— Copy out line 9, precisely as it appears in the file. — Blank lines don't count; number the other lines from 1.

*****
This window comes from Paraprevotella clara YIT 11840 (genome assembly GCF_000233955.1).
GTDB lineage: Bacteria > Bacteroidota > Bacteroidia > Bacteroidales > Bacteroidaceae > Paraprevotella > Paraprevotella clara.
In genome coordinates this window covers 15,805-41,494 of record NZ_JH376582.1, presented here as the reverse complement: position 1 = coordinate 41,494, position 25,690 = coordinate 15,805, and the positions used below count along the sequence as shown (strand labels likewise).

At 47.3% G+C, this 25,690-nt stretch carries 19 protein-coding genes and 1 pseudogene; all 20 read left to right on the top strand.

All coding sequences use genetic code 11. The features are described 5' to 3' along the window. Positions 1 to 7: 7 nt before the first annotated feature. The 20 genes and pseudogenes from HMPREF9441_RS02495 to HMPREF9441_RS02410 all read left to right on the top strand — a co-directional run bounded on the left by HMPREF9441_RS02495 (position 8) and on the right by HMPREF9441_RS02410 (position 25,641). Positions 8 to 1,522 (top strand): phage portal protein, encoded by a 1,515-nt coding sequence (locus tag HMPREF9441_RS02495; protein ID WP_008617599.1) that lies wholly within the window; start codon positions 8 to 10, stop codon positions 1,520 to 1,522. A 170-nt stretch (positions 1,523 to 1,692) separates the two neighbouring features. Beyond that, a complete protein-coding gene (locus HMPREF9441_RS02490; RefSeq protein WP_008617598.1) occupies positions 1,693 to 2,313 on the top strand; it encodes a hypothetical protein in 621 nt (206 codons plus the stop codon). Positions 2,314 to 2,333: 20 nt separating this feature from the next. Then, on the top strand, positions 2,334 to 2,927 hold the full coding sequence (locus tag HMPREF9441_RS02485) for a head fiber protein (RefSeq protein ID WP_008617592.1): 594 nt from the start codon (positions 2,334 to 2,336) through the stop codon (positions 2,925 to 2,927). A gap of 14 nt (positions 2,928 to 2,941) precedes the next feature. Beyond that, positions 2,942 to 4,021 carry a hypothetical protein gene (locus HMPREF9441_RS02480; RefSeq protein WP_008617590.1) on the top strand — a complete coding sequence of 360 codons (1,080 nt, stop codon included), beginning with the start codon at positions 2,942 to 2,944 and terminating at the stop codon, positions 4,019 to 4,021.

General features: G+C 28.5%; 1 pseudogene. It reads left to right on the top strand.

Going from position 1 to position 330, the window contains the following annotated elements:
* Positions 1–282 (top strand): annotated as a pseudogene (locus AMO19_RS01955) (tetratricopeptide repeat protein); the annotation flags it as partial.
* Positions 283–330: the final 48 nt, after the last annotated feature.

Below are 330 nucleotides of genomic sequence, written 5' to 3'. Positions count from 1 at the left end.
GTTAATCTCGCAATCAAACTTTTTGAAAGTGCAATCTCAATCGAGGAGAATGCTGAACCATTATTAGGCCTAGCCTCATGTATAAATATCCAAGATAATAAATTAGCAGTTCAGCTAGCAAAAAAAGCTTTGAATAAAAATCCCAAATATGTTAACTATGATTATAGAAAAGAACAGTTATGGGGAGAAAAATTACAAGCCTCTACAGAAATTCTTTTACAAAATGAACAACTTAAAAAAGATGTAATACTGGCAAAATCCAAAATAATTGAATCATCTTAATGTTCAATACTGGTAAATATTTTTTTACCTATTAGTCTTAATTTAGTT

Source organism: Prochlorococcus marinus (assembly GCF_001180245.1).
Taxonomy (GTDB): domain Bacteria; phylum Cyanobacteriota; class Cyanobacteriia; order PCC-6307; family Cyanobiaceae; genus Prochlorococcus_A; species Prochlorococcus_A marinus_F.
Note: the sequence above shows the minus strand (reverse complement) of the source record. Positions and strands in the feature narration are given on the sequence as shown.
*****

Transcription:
* Positions 283–330: the final 48 nt, after the last annotated feature.